A number of other authors have recently exploited other sources of sub-national variation in spending to estimate similar relative multipliers. For example, Shoag (2011) studies increases in spending associated with windfall returns to state pension plans; and Acconcia et al (2011) study reductions in provincial-level spending in Italy associated with legally mandated crackdowns on the mafia that were triggered by evidence of political corruption. See also studies by Chodorow-Reich et al (2011), Clemens and Miran (2011), Cohen et al (2011), Fishback and Kachanovskaya (2011), and Wilson (2011). Most of these papers have estimated effects of relative spending on relative output that are of a similar magnitude to those we estimate or somewhat larger – multipliers between 1.5 and 2.5.
Are multipliers of 1.5 too large to be true?
At first glance, these multiplier numbers may seem quite large (eg relative to the estimates of Barro and Redlick 2011 and Ramey 2011) and thus favourable to advocates of additional fiscal stimulus. However, some care is required in interpreting these empirical results.
One difference between our estimates and older evidence based on aggregate data is that in our setting, the region getting the spending is not paying for it. Could this be the reason why we are getting such a high multiplier estimate? Neoclassical models would actually suggest the opposite. The reason is that the negative wealth shock that accompanies an aggregate government spending shock causes an increase in labour supply. The fact that no such wealth shock occurs in our setting should thus lower the multiplier, not raise it.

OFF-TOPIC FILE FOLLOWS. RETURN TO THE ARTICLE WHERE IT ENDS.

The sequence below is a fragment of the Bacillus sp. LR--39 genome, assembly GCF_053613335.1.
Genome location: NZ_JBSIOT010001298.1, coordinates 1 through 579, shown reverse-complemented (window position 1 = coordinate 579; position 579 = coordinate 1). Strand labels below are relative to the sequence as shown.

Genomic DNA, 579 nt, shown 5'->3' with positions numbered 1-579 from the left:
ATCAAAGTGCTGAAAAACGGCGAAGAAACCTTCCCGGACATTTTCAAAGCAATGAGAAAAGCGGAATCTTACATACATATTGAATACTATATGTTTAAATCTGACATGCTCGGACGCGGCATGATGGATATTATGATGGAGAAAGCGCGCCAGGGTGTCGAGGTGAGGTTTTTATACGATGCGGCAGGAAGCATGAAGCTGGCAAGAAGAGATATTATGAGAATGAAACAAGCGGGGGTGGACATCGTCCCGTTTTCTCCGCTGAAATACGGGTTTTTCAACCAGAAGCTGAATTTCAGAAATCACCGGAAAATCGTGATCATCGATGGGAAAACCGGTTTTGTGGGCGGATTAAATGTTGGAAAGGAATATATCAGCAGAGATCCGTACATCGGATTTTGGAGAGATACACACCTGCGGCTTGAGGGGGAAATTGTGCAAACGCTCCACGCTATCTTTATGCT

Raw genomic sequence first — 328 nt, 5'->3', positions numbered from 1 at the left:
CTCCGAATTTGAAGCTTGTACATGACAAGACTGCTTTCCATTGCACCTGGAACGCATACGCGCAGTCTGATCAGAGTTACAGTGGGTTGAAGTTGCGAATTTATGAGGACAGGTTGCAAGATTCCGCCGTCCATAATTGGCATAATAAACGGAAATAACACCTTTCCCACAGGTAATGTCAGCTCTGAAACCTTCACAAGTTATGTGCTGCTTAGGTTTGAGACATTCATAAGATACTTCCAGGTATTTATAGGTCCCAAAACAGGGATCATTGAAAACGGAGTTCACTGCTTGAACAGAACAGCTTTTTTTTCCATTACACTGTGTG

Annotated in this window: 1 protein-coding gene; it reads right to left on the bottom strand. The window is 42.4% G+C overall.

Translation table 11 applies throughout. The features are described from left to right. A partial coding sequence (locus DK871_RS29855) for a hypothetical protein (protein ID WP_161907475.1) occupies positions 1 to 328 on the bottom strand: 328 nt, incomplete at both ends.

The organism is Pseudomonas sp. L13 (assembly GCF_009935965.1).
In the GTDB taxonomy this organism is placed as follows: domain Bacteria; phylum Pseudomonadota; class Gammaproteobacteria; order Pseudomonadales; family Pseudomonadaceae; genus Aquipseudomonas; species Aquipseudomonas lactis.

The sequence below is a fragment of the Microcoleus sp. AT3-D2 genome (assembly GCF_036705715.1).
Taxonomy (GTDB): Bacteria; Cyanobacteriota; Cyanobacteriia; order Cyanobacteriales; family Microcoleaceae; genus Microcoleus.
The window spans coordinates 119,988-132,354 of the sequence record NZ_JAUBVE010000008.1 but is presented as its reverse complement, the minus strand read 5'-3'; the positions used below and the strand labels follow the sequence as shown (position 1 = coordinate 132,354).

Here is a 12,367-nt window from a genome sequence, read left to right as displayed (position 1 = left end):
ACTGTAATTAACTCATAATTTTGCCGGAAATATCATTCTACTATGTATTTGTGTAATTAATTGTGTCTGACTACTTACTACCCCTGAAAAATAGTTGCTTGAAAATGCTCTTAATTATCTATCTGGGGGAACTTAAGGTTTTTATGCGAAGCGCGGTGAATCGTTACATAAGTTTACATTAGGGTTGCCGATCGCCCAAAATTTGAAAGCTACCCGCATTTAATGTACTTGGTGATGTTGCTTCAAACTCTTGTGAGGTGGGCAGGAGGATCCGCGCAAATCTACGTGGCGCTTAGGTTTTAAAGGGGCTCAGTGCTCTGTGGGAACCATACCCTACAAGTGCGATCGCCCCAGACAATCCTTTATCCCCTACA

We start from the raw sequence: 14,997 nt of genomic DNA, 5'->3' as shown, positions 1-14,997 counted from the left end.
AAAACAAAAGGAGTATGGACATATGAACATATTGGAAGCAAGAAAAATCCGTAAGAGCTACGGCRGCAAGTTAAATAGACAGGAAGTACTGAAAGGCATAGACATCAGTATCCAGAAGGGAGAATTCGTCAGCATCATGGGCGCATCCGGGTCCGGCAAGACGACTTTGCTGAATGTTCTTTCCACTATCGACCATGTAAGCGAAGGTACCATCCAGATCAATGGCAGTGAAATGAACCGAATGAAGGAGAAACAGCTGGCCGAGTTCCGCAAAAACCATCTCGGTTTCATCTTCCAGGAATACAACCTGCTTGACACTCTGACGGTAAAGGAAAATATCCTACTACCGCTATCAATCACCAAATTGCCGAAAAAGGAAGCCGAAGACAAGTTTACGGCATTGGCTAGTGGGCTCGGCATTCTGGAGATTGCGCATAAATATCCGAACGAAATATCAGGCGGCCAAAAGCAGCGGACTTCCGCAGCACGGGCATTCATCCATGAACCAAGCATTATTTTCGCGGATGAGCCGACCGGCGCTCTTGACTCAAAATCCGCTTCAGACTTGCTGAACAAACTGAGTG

Another important difference is that when spending increases in California relative to Illinois, national government policy is held fixed across these states. For example, the Fed is not able to respond by raising interest rates in California relative to Illinois, and Congress does not respond by raising tax rates in California relative to Illinois.
In sharp contrast, monetary and tax policy is not constant in response to aggregate government spending shocks. “Normal” monetary policy – eg the policy practiced by the Fed under the leadership of Paul Volcker and Alan Greenspan – is to ‘lean against the wind’ quite aggressively by raising real interest rates – or decreasing them by less– in response to aggregate government-spending shocks. The tax policy response to aggregate government-spending shocks varies more over time. During the Korean War, taxes were raised by a large amount. This is less true for more recent military buildups.
This difference between the response of national policy to a regional spending shock and an aggregate spending shock implies that the government spending multiplier we estimate, in effect, is conditioning on a relatively accommodative monetary and tax policy response. This likely explains why our multiplier estimate is higher than those of, eg Barro and Redlick (2011) and Ramey (2011).
Do we need additional stimulus today?
So, what does our analysis imply about the effects of additional stimulus today? One lesson that our analysis illustrates is that there is no ‘single multiplier,’ but rather the multiplier is highly sensitive to the stance of monetary and tax policy (see also Woodford 2011 on this point). An important special feature of the current situation in many economies is that nominal interest rates are very close to their lower bound of zero. This constraint implies that nominal interest rates are likely higher at the moment than the monetary authorities in these countries would like them to be. This means that these central banks are unlikely to respond to fiscal stimulus by raising rates the way they would in normal times. In other words, monetary policy is likely to be more accommodative in response to fiscal stimulus today than in normal times.